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Thursday, May 31, 2007

Teachers from B.C. muzzled in China

If I had my way I would bring the Nine Commentaries on the Communist Party to school and teach those kids the real history of China -- why keep those big lies alive -- that no students were killed in Tiananmen and that Falun Gong is an anti-China hostile force. Surely Shirley, you can do much better than that! Oh and check this youtube to see what is really going on in China's schools--not at all the neat polished Confucius image that is projected through the media. EH?

Update:
B.C. schools in China are making false claims if they say they are delivering the B.C. curriculum while also avoiding hot topics such as Tiananmen Square, China's relationship with Taiwan and its human-rights record, educators said Thursday.

Schools that are unwilling to tackle controversial issues are delivering a watered-down education that is not worthy of a B.C. graduation diploma, said Charles Ungerleider, an education professor at the University of B.C.

"An education is designed to lead you out from the narrow confines of your previous knowledge and experience," said Ungerleider, who was deputy education minister from 1998 to 2001. "If education doesn't do that, it has failed you."
Vancouver Sun: Janet Steffenhagen, Vancouver Sun - Published: Thursday, May 31, 2007 - Two B.C. schools in China instructed their B.C.-certified teachers last year not to mention controversial topics such as Tiananmen Square, Tibet, the Dalai Lama, or Taiwan in the classroom and to feign ignorance if students asked questions.

The teachers were also told to avoid talking about human rights but if the topic came up, they should direct criticism towards other countries, especially the U.S., according to confidential information distributed to staff at Grand Canadian Academy in Tongxiang and the B.C. Maodun High School.

"When dealing with such [human rights] topics, talk about other countries and avoid China," says the schools' 2006 handbook, which was leaked to The Vancouver Sun. "Chinese government is happy if we use U.S. as an example and be critical about its wrongdoings in human rights."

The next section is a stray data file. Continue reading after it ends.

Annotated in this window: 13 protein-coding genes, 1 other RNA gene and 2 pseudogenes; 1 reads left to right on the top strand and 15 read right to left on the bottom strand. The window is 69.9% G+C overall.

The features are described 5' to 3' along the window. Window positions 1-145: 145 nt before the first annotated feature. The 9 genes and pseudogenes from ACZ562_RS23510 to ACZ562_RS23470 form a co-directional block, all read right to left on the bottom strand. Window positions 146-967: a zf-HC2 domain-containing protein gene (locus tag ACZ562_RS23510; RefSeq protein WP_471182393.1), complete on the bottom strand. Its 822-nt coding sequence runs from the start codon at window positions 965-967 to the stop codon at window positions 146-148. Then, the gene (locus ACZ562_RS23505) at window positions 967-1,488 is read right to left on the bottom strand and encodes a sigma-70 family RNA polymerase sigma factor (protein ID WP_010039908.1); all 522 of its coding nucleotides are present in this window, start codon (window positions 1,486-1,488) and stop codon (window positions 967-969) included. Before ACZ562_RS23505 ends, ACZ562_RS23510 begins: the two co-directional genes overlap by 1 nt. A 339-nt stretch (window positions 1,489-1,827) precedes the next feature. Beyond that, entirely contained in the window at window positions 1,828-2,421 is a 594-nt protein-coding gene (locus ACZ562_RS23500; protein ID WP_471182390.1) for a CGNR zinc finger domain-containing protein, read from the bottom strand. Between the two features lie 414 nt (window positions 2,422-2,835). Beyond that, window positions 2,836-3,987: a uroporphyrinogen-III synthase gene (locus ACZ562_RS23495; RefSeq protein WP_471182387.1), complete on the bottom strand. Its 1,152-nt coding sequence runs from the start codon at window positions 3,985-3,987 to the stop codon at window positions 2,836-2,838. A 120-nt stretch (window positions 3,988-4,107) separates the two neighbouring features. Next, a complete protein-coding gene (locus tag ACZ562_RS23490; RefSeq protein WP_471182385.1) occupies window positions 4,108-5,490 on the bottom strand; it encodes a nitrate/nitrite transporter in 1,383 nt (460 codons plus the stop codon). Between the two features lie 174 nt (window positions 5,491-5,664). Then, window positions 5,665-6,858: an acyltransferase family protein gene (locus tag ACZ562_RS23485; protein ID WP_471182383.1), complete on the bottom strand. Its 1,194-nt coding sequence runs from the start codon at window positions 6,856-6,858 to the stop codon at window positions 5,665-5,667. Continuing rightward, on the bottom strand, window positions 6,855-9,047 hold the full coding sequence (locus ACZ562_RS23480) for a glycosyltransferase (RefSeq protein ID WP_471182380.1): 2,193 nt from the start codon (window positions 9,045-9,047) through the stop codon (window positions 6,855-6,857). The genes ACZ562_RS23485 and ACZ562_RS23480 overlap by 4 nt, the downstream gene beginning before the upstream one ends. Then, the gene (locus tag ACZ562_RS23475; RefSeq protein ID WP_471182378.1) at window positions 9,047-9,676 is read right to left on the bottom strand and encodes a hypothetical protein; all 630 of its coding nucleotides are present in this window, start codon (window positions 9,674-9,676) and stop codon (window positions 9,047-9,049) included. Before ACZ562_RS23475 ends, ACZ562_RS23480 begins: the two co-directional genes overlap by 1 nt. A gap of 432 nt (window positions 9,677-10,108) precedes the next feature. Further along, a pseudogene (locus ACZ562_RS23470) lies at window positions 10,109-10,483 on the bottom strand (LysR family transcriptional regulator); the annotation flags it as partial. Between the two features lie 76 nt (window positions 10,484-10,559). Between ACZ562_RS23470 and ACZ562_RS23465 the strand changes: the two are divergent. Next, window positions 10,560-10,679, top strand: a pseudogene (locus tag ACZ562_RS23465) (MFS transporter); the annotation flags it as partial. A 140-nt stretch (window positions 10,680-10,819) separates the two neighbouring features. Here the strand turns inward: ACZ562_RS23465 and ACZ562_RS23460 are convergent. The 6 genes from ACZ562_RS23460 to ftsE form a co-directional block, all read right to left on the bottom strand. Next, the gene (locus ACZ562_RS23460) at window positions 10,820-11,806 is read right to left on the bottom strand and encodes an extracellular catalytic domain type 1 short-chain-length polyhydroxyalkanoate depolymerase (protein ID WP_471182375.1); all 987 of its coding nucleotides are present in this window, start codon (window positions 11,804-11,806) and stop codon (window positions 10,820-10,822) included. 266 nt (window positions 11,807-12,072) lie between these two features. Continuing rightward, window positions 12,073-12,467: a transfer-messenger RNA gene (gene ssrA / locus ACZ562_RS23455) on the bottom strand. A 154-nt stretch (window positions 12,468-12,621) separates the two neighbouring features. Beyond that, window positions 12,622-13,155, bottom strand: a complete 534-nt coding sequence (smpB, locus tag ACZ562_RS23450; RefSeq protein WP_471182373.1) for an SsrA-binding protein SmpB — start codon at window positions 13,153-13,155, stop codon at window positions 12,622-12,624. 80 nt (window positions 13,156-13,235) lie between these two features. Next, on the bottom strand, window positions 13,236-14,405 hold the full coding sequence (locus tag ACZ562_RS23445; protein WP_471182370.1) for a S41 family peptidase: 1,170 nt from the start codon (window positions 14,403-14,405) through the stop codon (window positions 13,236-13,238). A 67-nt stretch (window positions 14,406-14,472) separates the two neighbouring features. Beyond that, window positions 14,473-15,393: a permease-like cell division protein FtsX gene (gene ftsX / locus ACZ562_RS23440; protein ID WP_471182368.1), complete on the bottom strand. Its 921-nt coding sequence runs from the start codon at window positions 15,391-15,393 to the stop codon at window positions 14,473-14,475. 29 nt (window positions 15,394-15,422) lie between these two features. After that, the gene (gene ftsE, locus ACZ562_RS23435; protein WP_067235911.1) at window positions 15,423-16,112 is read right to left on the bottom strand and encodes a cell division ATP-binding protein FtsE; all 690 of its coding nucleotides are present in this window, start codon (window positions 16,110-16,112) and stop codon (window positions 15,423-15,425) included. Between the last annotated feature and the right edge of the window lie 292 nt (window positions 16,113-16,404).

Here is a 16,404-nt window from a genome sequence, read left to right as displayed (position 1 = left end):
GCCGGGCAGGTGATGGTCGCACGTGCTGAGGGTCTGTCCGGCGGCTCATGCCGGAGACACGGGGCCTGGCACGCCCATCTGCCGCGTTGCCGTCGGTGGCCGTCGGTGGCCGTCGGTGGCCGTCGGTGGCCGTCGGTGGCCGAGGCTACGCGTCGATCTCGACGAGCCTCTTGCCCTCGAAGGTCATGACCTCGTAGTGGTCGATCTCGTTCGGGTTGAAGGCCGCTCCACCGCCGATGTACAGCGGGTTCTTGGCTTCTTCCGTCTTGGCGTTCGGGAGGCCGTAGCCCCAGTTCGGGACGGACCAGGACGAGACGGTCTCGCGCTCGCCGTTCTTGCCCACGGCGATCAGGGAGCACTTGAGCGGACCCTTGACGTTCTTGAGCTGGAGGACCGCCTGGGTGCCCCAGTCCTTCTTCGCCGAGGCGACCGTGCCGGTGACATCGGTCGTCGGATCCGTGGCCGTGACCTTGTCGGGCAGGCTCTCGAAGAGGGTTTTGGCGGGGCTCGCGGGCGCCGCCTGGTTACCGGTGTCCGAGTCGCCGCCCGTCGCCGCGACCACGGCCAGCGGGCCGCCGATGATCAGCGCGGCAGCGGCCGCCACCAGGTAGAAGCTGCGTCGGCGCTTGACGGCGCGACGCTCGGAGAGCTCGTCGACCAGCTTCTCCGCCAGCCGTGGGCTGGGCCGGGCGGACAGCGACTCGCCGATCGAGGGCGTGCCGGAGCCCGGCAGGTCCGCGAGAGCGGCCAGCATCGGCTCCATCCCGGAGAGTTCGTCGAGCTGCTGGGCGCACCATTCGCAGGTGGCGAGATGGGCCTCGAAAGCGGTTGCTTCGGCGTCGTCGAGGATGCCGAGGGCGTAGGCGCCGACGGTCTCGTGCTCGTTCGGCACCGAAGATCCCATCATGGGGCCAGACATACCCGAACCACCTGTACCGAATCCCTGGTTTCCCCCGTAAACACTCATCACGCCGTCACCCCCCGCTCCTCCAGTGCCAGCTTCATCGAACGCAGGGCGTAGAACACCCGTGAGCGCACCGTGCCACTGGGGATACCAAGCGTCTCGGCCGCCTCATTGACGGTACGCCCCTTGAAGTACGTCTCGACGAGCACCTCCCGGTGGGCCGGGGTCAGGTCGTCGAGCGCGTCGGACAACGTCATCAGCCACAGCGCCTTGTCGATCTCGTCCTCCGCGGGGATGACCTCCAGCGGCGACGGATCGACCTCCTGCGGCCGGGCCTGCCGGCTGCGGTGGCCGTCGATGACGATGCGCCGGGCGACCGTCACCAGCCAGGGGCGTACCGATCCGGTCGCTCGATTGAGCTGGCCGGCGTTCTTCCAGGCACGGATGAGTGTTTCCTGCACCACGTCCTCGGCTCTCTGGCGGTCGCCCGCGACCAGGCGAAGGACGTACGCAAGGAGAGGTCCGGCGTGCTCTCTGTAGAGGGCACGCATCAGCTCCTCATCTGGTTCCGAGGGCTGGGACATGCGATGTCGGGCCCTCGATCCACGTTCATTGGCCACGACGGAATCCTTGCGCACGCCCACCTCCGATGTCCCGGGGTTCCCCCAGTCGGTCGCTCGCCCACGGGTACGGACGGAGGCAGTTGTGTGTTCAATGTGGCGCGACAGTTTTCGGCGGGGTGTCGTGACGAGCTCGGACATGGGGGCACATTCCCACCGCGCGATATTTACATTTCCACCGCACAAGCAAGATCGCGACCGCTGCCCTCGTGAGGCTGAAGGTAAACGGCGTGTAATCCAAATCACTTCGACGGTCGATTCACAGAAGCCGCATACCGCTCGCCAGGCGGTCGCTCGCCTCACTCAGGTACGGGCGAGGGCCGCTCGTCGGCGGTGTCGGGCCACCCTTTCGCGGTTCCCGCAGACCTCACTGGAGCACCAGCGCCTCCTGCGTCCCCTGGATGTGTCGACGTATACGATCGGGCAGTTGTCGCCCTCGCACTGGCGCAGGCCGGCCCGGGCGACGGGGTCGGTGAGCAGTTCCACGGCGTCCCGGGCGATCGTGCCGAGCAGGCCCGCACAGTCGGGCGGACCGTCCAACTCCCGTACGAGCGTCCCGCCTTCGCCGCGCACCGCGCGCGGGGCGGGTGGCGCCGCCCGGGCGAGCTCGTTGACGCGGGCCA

The two independent schools are certified by the B.C. Education Ministry to teach the provincial curriculum and graduate students with a B.C. certificate, which gives them easy access to post-secondary institutions in North America. The schools charge tuition fees and send a portion of that money to the B.C. government.

The teachers are all licensed by the B.C. College of Teachers. Some are from B.C., while some are from elsewhere in Canada, and abroad.

The confidential section of the handbook, titled Political Sensitivity in China, says the increase in foreign high schools in China has prompted the Chinese government to apply "more strict ideological scrutiny over the textbooks and instructions in these schools."

It cautions teachers to avoid talking about Tiananmen Square, Taiwan, Tibet, Falun Gong, Japan, China's democracy and Chinese leaders, especially Mao Zedong.

Regarding the Tiananmen Square protests in 1989 that resulted in many civilian deaths, the handbook says the Chinese government and the western world hold entirely different opinions about the event and the Chinese government wants people to forget about it. "Totally avoid this issue. If asked about it, 'I don't know' is the safest answer."

Teachers were told that Taiwan should be referred to as a region of China, not a separate country, and Tibet and the Dalai Lama should never be mentioned.